Google’s Irish tax affairs on the agenda again
Authorities are investigating claims about UK ad sales booked through Ireland
Ireland’s “Double Irish” tax structure, which has helped multinationals reduce their tax liabilities, is likely to become redundant says tax expert.
The UK tax authority has indicated it is investigating Google over its tax affairs following evidence from a whistleblower who claims British taxpayers are being ”cheated” by the company.
Former Google executive Barney Jones claims the internet giant has a system in place that diverts British profits through Ireland to the Bermuda tax haven. He revealed earlier this year that he has a cache of more than 100,000 emails and documents detailing the scheme. The Public Accounts Committee (PAC) yesterday criticised HM Revenue and Customs (HMRC) for failing to launch legal proceedings against the company after referring Mr Jones to investigators. Jim Harra, director general for business tax, appeared to indicate that a wider investigation was taking place and insisted HMRC “always acts” on the evidence it is given.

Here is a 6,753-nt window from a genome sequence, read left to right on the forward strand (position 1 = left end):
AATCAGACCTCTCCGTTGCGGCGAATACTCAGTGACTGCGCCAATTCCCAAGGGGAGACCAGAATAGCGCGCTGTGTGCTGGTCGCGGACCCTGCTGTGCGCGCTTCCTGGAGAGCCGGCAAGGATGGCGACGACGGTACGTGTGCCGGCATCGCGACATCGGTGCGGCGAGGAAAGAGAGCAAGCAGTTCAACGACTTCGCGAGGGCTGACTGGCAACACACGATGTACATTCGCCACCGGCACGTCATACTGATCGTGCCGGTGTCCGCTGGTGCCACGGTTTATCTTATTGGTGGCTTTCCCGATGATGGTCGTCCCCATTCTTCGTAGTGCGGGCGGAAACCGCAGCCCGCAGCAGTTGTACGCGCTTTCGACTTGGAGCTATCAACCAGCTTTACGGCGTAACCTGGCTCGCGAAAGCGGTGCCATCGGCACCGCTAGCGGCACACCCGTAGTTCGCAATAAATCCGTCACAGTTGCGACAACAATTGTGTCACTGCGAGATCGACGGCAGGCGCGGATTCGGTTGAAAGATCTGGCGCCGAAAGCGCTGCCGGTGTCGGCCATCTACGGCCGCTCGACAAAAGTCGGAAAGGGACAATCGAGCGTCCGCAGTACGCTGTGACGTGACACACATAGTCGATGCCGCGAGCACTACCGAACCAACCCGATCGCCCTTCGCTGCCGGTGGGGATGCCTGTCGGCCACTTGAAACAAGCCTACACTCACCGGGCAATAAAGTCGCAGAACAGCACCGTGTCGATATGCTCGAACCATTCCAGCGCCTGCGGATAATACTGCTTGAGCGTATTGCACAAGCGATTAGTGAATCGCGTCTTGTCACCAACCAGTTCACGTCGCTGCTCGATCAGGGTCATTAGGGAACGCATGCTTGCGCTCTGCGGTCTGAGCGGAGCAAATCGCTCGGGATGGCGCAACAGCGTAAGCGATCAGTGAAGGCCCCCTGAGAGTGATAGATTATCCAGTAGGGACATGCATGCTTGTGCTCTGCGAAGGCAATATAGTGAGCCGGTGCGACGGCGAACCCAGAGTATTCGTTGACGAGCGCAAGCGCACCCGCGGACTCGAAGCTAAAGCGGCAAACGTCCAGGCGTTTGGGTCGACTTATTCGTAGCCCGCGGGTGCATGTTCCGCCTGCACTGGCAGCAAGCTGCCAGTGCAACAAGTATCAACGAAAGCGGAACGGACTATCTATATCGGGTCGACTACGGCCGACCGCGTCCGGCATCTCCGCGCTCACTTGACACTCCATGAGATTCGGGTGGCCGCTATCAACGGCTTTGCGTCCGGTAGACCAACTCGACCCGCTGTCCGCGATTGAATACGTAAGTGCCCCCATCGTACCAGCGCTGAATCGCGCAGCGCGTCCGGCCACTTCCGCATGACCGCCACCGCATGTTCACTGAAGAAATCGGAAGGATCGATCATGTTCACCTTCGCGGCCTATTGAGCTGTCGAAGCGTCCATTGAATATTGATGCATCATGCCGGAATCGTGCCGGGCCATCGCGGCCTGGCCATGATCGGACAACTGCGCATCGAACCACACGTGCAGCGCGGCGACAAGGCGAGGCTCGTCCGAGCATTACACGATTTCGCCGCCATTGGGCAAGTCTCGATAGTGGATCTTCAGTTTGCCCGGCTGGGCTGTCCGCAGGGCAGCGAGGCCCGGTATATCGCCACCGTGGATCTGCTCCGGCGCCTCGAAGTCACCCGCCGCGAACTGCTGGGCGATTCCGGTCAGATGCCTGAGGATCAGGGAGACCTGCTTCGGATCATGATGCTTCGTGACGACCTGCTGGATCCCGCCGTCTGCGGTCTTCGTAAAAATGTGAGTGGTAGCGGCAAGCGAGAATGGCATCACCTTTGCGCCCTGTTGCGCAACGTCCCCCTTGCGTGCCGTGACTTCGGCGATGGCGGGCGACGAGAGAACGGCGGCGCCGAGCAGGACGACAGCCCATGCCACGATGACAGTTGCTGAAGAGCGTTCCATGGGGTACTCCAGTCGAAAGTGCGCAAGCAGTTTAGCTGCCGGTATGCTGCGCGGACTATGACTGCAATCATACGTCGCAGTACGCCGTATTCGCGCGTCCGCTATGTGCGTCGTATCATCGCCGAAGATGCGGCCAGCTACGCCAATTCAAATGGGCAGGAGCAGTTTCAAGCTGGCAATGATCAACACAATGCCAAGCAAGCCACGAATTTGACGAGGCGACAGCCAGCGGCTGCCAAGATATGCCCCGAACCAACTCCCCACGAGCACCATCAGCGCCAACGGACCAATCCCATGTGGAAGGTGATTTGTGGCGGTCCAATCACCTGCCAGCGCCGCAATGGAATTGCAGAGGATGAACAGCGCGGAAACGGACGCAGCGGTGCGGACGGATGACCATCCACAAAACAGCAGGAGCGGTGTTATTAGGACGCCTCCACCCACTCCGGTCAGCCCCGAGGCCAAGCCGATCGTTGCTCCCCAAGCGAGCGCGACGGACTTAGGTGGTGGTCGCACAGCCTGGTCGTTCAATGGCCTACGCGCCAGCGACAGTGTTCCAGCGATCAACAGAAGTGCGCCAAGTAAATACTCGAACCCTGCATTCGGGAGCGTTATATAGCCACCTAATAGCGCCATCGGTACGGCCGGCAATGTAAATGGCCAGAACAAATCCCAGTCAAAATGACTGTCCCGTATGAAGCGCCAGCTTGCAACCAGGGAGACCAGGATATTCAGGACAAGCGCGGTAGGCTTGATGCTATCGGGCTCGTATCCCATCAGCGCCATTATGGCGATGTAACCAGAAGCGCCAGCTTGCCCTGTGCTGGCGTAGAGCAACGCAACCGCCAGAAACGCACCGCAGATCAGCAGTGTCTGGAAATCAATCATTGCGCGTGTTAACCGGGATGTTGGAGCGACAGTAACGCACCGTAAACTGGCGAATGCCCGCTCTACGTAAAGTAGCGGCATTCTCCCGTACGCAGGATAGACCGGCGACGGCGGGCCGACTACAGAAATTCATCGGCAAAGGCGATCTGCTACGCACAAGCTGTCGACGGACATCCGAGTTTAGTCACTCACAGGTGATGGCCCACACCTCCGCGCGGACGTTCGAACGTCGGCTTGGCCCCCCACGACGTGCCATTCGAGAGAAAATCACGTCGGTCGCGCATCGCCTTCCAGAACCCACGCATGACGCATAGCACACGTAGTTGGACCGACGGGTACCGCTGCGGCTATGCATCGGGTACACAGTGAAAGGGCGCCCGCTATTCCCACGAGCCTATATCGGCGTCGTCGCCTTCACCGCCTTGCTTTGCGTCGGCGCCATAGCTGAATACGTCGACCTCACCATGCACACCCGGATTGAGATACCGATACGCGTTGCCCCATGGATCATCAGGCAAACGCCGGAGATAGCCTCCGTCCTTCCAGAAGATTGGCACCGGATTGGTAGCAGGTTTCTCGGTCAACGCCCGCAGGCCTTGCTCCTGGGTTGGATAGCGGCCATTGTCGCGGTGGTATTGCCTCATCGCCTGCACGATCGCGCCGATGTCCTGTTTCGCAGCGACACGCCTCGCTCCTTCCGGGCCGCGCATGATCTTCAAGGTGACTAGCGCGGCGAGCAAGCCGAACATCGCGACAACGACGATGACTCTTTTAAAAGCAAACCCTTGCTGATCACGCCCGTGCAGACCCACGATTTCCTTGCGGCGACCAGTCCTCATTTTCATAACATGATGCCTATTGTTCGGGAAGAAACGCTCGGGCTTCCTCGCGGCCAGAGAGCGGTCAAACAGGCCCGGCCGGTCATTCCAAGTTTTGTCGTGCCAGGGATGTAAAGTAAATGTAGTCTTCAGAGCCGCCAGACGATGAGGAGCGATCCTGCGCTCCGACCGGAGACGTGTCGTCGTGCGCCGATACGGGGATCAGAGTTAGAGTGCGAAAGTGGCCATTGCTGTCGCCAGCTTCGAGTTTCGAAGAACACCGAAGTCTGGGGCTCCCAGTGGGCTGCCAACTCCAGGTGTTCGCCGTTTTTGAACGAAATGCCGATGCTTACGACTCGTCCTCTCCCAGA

He told the PAC: “I acknowledge that you did refer the whistleblower to us and I believe he did confirm to the press that we met him and we took his evidence from him and that we paid a great deal of interest to what he had to tell us and that is what we do with anyone who provides evidence. We take it very seriously and we always act upon it if it indicates non compliance by a taxpayer.”
Meanwhile, PwC tax partner Fergal O’Rourke has told Bloomberg that he believes the days of the “Double Irish” tax structure, which has helped multinationals reduce their tax liabilities, are numbered. Changes in Ireland and worldwide are inevitable, he said, primarily because the OECD is targeting tax avoidance. As such, he predicts that Ireland will eventually prohibit companies like Google and Apple from setting up units in Ireland that don’t owe income taxes there.
(Additional reporting PA/Bloomberg)